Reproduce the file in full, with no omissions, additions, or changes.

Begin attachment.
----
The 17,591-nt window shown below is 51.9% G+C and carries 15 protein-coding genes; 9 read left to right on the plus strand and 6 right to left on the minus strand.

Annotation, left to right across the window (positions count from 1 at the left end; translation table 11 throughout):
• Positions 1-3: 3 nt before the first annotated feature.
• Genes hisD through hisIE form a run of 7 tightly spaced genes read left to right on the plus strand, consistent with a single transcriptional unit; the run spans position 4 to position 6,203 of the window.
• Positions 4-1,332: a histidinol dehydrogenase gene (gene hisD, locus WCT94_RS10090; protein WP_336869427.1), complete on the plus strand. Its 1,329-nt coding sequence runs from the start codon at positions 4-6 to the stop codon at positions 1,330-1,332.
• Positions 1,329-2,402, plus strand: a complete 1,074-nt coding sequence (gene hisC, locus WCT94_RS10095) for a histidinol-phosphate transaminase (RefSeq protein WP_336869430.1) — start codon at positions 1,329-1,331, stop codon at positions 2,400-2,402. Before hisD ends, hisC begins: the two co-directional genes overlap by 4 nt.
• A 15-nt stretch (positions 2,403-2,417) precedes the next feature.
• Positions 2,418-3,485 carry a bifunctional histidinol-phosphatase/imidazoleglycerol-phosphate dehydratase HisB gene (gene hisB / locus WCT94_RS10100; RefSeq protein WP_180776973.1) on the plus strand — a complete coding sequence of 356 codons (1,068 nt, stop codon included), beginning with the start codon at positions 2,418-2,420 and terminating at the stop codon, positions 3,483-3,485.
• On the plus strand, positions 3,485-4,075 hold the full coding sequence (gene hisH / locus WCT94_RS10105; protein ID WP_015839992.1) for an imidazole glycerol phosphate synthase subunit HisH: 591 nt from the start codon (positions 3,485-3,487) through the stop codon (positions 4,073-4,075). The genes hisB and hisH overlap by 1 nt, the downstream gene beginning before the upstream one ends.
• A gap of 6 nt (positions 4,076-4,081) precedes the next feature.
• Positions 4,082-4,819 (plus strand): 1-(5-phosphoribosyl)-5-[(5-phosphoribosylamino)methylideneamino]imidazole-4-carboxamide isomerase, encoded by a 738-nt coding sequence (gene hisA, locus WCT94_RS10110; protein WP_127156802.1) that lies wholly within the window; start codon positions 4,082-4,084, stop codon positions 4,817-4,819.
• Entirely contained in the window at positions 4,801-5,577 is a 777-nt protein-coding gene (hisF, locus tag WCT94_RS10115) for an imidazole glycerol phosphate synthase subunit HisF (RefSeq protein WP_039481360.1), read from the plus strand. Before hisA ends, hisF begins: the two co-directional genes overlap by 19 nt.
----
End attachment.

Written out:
The 17,591-nt window shown below is 51.9% G+C and carries 15 protein-coding genes; 9 read left to right on the plus strand and 6 right to left on the minus strand.

Annotation, left to right across the window (positions count from 1 at the left end; translation table 11 throughout):
• Positions 1-3: 3 nt before the first annotated feature.
• Genes hisD through hisIE form a run of 7 tightly spaced genes read left to right on the plus strand, consistent with a single transcriptional unit; the run spans position 4 to position 6,203 of the window.
• Positions 4-1,332: a histidinol dehydrogenase gene (gene hisD, locus WCT94_RS10090; protein WP_336869427.1), complete on the plus strand. Its 1,329-nt coding sequence runs from the start codon at positions 4-6 to the stop codon at positions 1,330-1,332.
• Positions 1,329-2,402, plus strand: a complete 1,074-nt coding sequence (gene hisC, locus WCT94_RS10095) for a histidinol-phosphate transaminase (RefSeq protein WP_336869430.1) — start codon at positions 1,329-1,331, stop codon at positions 2,400-2,402. Before hisD ends, hisC begins: the two co-directional genes overlap by 4 nt.
• A 15-nt stretch (positions 2,403-2,417) precedes the next feature.
• Positions 2,418-3,485 carry a bifunctional histidinol-phosphatase/imidazoleglycerol-phosphate dehydratase HisB gene (gene hisB / locus WCT94_RS10100; RefSeq protein WP_180776973.1) on the plus strand — a complete coding sequence of 356 codons (1,068 nt, stop codon included), beginning with the start codon at positions 2,418-2,420 and terminating at the stop codon, positions 3,483-3,485.
• On the plus strand, positions 3,485-4,075 hold the full coding sequence (gene hisH / locus WCT94_RS10105; protein ID WP_015839992.1) for an imidazole glycerol phosphate synthase subunit HisH: 591 nt from the start codon (positions 3,485-3,487) through the stop codon (positions 4,073-4,075). The genes hisB and hisH overlap by 1 nt, the downstream gene beginning before the upstream one ends.
• A gap of 6 nt (positions 4,076-4,081) precedes the next feature.
• Positions 4,082-4,819 (plus strand): 1-(5-phosphoribosyl)-5-[(5-phosphoribosylamino)methylideneamino]imidazole-4-carboxamide isomerase, encoded by a 738-nt coding sequence (gene hisA, locus WCT94_RS10110; protein WP_127156802.1) that lies wholly within the window; start codon positions 4,082-4,084, stop codon positions 4,817-4,819.
• Entirely contained in the window at positions 4,801-5,577 is a 777-nt protein-coding gene (hisF, locus tag WCT94_RS10115) for an imidazole glycerol phosphate synthase subunit HisF (RefSeq protein WP_039481360.1), read from the plus strand. Before hisA ends, hisF begins: the two co-directional genes overlap by 19 nt.